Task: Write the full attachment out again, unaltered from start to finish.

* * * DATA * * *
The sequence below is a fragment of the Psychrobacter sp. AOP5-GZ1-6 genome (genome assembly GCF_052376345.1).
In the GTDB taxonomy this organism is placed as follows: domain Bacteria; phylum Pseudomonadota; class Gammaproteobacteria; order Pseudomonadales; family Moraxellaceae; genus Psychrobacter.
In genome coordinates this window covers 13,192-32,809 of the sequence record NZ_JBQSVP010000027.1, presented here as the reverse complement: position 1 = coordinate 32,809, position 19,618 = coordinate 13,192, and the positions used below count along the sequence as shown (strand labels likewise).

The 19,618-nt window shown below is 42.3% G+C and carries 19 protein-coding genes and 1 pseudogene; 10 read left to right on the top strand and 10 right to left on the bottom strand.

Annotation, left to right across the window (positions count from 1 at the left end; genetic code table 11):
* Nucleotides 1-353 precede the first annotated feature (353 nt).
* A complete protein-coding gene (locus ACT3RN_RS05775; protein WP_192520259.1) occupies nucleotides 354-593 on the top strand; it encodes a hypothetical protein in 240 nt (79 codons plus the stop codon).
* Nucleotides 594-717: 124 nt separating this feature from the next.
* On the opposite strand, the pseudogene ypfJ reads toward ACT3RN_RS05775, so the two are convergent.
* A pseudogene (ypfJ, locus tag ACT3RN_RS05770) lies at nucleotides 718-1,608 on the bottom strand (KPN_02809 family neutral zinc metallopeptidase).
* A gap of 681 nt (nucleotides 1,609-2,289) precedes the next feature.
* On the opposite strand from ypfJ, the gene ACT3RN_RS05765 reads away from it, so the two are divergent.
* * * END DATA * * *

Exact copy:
The sequence below is a fragment of the Psychrobacter sp. AOP5-GZ1-6 genome (genome assembly GCF_052376345.1).
In the GTDB taxonomy this organism is placed as follows: domain Bacteria; phylum Pseudomonadota; class Gammaproteobacteria; order Pseudomonadales; family Moraxellaceae; genus Psychrobacter.
In genome coordinates this window covers 13,192-32,809 of the sequence record NZ_JBQSVP010000027.1, presented here as the reverse complement: position 1 = coordinate 32,809, position 19,618 = coordinate 13,192, and the positions used below count along the sequence as shown (strand labels likewise).

The 19,618-nt window shown below is 42.3% G+C and carries 19 protein-coding genes and 1 pseudogene; 10 read left to right on the top strand and 10 right to left on the bottom strand.

Annotation, left to right across the window (positions count from 1 at the left end; genetic code table 11):
* Nucleotides 1-353 precede the first annotated feature (353 nt).
* A complete protein-coding gene (locus ACT3RN_RS05775; protein WP_192520259.1) occupies nucleotides 354-593 on the top strand; it encodes a hypothetical protein in 240 nt (79 codons plus the stop codon).
* Nucleotides 594-717: 124 nt separating this feature from the next.
* On the opposite strand, the pseudogene ypfJ reads toward ACT3RN_RS05775, so the two are convergent.
* A pseudogene (ypfJ, locus tag ACT3RN_RS05770) lies at nucleotides 718-1,608 on the bottom strand (KPN_02809 family neutral zinc metallopeptidase).
* A gap of 681 nt (nucleotides 1,609-2,289) precedes the next feature.
* On the opposite strand from ypfJ, the gene ACT3RN_RS05765 reads away from it, so the two are divergent.